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The Boys Are Back

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A hard-drinking, sports-loving lad learns to be a father and a man after his wife’s freak death in The Boys Are Back, a middling drama based on Simon Carr’s memoir. The film makes good use of the vulnerability lurking just underneath Clive Owen’s rugged male-model good looks; his big, sad eyes and effortless charisma make him a natural to play sensitive hunks. Not surprisingly, Boys works much better as an Owen vehicle than a movie—it’s a great, meaty part in a decidedly less-than-great film.


Owen plays a successful British sportswriter in Australia who maintains a loving but distant presence in his sons’ lives. He’s the fun-uncle kind of dad, the sort who shows up after long work trips with presents and funny stories, but is happy to leave the heavy lifting of parenting to his wife. That all changes when she dies, and Owen is suddenly called upon to become a full-time parent to their prepubescent son. After stumbling drunkenly through the first few weeks, Owen embraces a style of fatherhood that can charitably be called laissez-faire, and not-so-charitably derided as dangerously negligent. The stakes become even higher when Owen’s teenage son (George MacKay) by a previous marriage shows up for a visit, and Owen has to juggle his ever-increasing familial responsibilities with life as a globetrotting hotshot sportswriter.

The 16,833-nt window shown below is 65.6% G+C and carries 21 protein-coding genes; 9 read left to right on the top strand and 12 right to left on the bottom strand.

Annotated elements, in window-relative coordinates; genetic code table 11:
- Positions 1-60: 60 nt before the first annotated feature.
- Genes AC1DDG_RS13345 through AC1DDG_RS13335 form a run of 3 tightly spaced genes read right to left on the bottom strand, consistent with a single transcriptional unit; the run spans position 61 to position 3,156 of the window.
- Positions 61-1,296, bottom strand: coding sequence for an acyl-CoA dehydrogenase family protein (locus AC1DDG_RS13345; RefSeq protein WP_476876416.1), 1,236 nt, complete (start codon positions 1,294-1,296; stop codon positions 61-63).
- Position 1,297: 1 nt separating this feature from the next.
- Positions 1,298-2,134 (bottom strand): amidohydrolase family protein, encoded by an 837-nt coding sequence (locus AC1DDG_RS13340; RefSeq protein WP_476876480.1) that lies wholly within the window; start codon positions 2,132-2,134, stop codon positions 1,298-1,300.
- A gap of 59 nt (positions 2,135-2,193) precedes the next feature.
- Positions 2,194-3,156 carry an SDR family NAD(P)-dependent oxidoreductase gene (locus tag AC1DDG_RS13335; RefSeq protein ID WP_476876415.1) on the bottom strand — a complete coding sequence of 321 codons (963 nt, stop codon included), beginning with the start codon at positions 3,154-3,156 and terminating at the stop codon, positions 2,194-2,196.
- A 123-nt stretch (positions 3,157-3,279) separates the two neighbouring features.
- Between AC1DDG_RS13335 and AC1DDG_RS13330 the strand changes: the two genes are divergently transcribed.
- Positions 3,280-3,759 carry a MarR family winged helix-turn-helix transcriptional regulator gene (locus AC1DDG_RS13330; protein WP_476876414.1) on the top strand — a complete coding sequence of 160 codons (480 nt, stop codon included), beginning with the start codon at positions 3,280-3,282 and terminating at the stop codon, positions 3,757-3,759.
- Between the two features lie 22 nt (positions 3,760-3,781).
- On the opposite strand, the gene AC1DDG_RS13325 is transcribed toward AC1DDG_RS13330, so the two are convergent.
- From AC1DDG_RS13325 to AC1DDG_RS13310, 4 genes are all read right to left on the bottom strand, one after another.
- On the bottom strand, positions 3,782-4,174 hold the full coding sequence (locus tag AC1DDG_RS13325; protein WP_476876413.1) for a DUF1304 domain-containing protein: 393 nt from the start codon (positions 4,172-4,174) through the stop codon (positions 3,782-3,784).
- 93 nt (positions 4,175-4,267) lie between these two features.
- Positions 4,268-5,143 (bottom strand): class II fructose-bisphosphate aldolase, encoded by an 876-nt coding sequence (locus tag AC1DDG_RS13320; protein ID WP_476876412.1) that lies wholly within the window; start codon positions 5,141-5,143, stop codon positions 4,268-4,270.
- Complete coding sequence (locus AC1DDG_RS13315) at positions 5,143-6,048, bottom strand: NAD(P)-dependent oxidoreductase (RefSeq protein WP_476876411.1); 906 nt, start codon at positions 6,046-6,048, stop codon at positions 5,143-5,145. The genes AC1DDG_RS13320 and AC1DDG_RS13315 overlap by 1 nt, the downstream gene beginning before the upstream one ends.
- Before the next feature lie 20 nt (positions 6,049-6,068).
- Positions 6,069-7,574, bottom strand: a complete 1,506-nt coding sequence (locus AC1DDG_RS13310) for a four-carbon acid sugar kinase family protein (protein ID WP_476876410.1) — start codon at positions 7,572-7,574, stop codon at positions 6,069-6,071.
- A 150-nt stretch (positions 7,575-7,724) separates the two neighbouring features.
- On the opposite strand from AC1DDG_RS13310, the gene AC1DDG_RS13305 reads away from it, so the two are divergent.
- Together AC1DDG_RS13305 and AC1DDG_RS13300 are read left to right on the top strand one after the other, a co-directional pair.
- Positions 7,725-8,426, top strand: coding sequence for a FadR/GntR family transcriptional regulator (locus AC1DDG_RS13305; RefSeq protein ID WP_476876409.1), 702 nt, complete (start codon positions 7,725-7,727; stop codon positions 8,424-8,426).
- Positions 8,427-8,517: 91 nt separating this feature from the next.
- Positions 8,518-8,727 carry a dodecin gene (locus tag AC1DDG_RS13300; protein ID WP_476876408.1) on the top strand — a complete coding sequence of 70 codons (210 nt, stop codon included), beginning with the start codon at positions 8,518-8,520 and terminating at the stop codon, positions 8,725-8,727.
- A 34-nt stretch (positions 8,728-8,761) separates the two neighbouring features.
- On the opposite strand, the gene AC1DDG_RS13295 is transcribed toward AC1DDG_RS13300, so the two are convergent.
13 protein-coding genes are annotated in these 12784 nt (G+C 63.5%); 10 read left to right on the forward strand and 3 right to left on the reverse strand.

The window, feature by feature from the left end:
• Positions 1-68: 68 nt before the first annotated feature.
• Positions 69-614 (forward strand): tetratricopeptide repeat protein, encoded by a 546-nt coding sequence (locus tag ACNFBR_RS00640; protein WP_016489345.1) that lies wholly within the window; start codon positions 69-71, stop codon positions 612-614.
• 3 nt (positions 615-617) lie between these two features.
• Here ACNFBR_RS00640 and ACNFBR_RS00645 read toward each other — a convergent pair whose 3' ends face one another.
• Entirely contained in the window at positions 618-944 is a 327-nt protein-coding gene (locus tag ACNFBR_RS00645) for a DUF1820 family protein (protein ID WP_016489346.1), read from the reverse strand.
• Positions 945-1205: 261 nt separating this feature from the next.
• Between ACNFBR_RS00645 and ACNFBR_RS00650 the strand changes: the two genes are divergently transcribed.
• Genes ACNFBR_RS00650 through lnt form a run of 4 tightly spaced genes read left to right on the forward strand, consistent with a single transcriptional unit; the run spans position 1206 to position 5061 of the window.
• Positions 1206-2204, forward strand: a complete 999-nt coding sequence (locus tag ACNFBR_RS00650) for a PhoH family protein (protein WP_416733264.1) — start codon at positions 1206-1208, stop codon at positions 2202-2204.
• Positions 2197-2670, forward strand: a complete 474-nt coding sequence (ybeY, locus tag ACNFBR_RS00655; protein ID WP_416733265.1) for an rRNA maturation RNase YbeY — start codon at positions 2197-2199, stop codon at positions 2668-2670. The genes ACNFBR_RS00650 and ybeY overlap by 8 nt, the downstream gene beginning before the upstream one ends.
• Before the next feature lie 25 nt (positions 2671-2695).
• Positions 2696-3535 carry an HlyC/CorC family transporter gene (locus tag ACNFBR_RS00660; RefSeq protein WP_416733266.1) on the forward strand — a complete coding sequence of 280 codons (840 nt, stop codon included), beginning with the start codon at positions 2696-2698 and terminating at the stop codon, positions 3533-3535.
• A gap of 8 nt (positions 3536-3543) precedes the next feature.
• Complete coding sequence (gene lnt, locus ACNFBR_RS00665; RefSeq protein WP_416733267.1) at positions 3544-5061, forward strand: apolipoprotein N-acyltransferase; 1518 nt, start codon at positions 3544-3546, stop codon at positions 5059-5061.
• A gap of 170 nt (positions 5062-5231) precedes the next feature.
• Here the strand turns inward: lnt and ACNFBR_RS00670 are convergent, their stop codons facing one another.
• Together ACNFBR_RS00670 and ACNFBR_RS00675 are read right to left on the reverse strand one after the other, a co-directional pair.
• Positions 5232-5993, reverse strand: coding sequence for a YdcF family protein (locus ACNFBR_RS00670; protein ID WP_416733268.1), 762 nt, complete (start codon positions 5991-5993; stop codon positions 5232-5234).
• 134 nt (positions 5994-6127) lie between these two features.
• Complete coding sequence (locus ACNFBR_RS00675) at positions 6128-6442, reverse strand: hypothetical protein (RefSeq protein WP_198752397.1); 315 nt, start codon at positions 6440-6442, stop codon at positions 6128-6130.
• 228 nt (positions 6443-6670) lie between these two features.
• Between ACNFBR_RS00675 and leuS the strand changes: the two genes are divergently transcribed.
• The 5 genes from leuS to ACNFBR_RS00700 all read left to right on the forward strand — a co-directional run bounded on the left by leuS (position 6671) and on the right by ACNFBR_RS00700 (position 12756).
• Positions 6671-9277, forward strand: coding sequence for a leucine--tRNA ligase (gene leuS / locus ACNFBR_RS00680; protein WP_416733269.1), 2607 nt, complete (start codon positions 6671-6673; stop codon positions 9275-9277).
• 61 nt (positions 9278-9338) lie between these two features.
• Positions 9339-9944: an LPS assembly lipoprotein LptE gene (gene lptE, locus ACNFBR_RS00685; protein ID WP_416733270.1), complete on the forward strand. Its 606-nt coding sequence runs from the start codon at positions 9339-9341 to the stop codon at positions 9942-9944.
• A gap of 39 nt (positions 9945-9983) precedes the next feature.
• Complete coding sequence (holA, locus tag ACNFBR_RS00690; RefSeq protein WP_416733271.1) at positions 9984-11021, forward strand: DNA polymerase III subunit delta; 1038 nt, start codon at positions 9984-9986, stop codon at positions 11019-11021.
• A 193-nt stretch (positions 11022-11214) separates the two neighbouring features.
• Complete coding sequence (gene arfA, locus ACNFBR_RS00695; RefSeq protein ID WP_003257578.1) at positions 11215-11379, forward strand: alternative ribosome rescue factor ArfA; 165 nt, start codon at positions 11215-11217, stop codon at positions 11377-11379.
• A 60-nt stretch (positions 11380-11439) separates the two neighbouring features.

Shine director Scott Hicks and screenwriter Allan Cubitt deserve credit for not always steering the material in expected directions. A possible love-interest subplot goes nowhere, and the screenplay admirably elides hagiography, big dramatic moments, and easy epiphanies. They also deserve blame for never steering the film into interesting directions, either. In spite of the fine lead performance, Back is a grey, unedifying slog from grief and hopelessness to parental semi-competence. It’s a film about treasuring the small moments and minor victories of single parenthood that collectively never amounts to anything more than a big shrug.